Automotive

Elio Motors completes engineering, moves to crash testing

Elio Motors completes engineer...
An Elio prototype on display at the LA Auto Show
An Elio prototype on display at the LA Auto Show
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The final version of the Elio chassis
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The final version of the Elio chassis
An Elio prototype on display at the LA Auto Show
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An Elio prototype on display at the LA Auto Show

The eagerly-anticipated Elio vehicle recently came a step closer to consumers, as Elio Motors announced that the final stage of engineering has been completed. Crash testing is next, before commercial production begins.

Besides its eye-catching three-wheeled design, the petrol-powered Elio also gets up to 84 mpg (2.8 l/100km) and has a targeted base price of US$6,800. This Thursday, it was announced that the fourth and final stage of engineering was finished, with completion of the chassis design.

The final version of the Elio chassis
The final version of the Elio chassis

That design incorporates a front suspension with unequal upper and lower control arms, utilizing a coil-over shock absorber. The result is a lower profile for better aerodynamics, along with less weight than the commonly-used MacPherson struts. The rear suspension consists of a swing-arm and coil-over shock system.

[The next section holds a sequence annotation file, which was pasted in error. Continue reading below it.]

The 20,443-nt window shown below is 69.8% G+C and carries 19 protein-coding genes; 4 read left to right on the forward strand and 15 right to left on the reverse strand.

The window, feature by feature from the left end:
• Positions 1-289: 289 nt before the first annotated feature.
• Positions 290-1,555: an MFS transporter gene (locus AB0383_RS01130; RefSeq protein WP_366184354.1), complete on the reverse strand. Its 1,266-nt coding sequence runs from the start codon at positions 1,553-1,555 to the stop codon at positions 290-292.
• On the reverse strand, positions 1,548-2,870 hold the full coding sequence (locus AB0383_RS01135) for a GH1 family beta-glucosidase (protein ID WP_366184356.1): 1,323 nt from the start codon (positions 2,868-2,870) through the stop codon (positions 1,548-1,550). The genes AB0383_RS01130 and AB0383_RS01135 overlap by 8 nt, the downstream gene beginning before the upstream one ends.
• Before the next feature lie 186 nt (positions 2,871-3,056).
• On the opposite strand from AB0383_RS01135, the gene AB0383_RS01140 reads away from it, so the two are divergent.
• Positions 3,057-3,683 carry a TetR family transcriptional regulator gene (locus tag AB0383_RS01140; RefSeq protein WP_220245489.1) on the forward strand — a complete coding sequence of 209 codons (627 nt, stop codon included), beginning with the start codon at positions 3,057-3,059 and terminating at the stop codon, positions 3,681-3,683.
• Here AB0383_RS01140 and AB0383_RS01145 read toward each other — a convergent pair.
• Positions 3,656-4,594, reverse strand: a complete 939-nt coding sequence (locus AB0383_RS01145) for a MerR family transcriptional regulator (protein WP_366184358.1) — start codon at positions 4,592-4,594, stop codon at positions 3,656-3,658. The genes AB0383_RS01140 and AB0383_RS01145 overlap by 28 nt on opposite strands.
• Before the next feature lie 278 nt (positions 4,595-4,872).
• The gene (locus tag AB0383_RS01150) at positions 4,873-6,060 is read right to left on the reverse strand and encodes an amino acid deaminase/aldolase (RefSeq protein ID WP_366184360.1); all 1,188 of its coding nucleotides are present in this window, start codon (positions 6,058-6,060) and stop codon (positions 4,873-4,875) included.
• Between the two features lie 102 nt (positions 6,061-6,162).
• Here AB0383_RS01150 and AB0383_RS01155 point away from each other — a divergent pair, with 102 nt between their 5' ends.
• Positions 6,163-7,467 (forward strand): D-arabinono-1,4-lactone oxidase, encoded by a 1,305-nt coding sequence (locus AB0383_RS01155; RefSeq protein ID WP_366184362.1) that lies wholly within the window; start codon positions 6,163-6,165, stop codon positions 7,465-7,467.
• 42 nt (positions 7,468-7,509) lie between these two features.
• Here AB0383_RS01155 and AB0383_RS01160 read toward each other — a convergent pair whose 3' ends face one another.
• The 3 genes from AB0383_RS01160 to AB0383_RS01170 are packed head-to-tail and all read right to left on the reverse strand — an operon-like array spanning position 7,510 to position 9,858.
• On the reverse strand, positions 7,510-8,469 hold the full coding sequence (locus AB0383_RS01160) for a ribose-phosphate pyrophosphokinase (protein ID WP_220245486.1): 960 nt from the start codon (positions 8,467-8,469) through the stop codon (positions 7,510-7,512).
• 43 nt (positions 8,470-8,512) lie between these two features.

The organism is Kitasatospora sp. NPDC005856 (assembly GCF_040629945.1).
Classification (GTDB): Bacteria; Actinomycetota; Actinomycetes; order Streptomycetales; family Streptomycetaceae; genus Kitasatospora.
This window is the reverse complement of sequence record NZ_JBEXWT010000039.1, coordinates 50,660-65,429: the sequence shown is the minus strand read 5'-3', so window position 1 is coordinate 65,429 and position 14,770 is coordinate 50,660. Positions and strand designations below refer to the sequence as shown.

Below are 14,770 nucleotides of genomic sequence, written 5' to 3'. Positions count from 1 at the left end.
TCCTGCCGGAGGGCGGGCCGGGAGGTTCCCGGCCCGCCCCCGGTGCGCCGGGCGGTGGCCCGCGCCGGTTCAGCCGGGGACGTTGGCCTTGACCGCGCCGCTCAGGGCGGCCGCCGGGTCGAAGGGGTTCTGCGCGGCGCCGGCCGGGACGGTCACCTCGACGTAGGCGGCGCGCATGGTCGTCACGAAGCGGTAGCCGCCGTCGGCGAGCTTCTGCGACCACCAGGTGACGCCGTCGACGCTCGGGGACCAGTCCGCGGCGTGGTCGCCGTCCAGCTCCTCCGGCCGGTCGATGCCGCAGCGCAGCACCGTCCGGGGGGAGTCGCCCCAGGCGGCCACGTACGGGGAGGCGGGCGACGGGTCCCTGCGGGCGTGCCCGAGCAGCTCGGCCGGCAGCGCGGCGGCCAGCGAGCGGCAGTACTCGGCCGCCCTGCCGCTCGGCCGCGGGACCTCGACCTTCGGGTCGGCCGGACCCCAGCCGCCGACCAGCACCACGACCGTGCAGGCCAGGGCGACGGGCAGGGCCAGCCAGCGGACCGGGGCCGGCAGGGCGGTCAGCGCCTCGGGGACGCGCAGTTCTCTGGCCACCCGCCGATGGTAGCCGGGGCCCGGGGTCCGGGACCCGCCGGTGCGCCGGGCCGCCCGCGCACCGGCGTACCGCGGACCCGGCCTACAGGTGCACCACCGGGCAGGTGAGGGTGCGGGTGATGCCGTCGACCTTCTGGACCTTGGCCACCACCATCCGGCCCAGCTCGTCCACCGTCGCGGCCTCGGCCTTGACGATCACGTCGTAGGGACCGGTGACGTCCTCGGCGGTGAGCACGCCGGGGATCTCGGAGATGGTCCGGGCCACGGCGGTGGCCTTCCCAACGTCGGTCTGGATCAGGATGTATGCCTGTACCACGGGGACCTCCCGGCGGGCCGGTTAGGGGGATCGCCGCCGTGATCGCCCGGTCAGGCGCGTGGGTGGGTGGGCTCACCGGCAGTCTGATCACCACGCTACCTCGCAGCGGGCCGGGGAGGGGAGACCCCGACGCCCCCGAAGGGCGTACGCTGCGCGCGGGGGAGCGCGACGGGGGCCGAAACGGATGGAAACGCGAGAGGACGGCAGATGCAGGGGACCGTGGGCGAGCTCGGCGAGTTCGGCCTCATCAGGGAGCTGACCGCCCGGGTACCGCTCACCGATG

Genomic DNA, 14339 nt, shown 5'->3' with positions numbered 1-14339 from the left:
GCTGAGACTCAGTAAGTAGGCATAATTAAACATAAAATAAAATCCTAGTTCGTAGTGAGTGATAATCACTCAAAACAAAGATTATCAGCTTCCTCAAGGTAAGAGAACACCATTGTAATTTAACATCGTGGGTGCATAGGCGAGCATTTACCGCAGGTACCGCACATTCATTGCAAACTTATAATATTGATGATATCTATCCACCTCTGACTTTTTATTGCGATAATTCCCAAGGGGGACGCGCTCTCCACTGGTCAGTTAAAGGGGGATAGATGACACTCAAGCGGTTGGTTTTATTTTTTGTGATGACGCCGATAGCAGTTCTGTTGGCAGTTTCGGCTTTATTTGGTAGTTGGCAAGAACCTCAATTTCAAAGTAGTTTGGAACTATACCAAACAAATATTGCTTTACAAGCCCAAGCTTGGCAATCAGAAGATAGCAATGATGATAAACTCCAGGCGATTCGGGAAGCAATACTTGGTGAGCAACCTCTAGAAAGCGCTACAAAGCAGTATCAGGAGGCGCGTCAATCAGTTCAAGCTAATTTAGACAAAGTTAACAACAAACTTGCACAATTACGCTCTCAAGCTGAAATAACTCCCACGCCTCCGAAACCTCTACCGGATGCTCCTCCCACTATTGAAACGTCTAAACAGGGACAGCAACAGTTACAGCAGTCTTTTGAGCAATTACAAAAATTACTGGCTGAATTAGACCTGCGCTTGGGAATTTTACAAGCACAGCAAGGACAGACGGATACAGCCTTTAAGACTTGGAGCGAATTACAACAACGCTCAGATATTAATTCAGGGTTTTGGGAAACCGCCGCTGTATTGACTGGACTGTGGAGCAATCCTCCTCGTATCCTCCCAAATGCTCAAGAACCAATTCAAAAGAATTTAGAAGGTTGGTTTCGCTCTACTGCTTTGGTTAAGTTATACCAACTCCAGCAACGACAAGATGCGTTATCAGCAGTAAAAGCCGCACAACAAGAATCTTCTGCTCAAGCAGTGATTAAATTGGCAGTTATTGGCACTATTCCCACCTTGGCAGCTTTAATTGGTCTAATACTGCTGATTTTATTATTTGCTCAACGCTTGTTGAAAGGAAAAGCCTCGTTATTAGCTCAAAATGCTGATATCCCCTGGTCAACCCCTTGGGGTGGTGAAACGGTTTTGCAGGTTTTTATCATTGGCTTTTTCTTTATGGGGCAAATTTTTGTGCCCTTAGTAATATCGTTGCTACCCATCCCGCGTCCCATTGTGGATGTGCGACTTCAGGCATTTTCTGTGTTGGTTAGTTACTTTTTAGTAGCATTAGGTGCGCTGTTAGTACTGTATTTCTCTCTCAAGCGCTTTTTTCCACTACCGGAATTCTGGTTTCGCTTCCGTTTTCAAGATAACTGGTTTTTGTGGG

"Once our E-Series vehicles emerge from the pilot build, the Chassis team will conduct ride and handling development tuning to refine the vehicle's driving characteristics prior to commercial production," says Jeff Johnston, Elio's VP of engineering. "When this real-world and destructive testing is complete, the team will be charged with continual chassis and suspension development for model-year updates."

Source: Elio Motors

15 comments
BartyLobethal
I hope this is an engineering and commercial success. If they finally manage to bring these to market at or near the target price then they'll probably retail in Australia for around AU$13~15k. I'd prefer one that leans, but this still looks pretty good as a commuting / day-trip proposition.
guzmanchinky
Will they test it against a typical vehicle and measure the forces on the dummy? No. And that's why these tiny vehicles that do "great" against a wall (basically crashing into themselves) are actually completely deadly in the real world.
Daishi
@guzmanchinky tests have shown your point is valid. The forces on the vehicle in a collision with another vehicle are greater because of it's lack of mass. The other issue is smaller crumple zones and such due to the smaller dimensions of the vehicle. Anyone who expects this to be anywhere near as safe as a traditional automobile in an accident is going to be disappointed.
It would be safer than a motorcycle but that's not saying much as most people are afraid to commute on a motorcycle through heavy traffic.
Outside of those points I think the enclosed forward trike design has a lot of merit as a commuter vehicle but I still think Elio itself is...not exactly an honest company. They are getting paid so well just collecting peoples money I don't know that they have any actual intention on delivering a production vehicle.